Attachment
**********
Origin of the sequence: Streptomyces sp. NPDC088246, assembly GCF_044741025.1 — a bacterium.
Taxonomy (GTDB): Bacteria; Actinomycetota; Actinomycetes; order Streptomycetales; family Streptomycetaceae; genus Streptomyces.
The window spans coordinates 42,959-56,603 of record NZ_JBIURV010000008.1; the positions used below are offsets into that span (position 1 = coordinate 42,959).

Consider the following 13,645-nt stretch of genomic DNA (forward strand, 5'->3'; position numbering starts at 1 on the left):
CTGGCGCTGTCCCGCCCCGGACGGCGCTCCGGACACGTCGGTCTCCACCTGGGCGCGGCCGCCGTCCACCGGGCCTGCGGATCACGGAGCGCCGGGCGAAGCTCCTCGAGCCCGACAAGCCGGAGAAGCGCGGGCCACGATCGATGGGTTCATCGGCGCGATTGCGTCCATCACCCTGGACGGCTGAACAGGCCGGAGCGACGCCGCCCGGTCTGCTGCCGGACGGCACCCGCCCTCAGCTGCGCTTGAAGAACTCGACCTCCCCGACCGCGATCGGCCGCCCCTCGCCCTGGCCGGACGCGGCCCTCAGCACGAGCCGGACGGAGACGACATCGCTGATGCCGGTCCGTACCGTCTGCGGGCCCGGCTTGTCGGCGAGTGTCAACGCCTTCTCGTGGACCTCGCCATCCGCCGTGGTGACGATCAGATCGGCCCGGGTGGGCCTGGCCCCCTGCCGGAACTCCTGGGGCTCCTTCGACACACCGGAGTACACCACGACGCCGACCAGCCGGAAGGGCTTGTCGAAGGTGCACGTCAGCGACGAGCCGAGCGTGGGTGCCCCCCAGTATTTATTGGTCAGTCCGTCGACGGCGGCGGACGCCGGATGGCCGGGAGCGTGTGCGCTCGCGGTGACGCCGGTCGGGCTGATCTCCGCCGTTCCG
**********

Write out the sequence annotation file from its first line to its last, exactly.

Origin of the sequence: Streptomyces sp. NPDC088246, assembly GCF_044741025.1 — a bacterium.
Taxonomy (GTDB): Bacteria; Actinomycetota; Actinomycetes; order Streptomycetales; family Streptomycetaceae; genus Streptomyces.
The window spans coordinates 42,959-56,603 of record NZ_JBIURV010000008.1; the positions used below are offsets into that span (position 1 = coordinate 42,959).

Consider the following 13,645-nt stretch of genomic DNA (forward strand, 5'->3'; position numbering starts at 1 on the left):
CTGGCGCTGTCCCGCCCCGGACGGCGCTCCGGACACGTCGGTCTCCACCTGGGCGCGGCCGCCGTCCACCGGGCCTGCGGATCACGGAGCGCCGGGCGAAGCTCCTCGAGCCCGACAAGCCGGAGAAGCGCGGGCCACGATCGATGGGTTCATCGGCGCGATTGCGTCCATCACCCTGGACGGCTGAACAGGCCGGAGCGACGCCGCCCGGTCTGCTGCCGGACGGCACCCGCCCTCAGCTGCGCTTGAAGAACTCGACCTCCCCGACCGCGATCGGCCGCCCCTCGCCCTGGCCGGACGCGGCCCTCAGCACGAGCCGGACGGAGACGACATCGCTGATGCCGGTCCGTACCGTCTGCGGGCCCGGCTTGTCGGCGAGTGTCAACGCCTTCTCGTGGACCTCGCCATCCGCCGTGGTGACGATCAGATCGGCCCGGGTGGGCCTGGCCCCCTGCCGGAACTCCTGGGGCTCCTTCGACACACCGGAGTACACCACGACGCCGACCAGCCGGAAGGGCTTGTCGAAGGTGCACGTCAGCGACGAGCCGAGCGTGGGTGCCCCCCAGTATTTATTGGTCAGTCCGTCGACGGCGGCGGACGCCGGATGGCCGGGAGCGTGTGCGCTCGCGGTGACGCCGGTCGGGCTGATCTCCGCCGTTCCG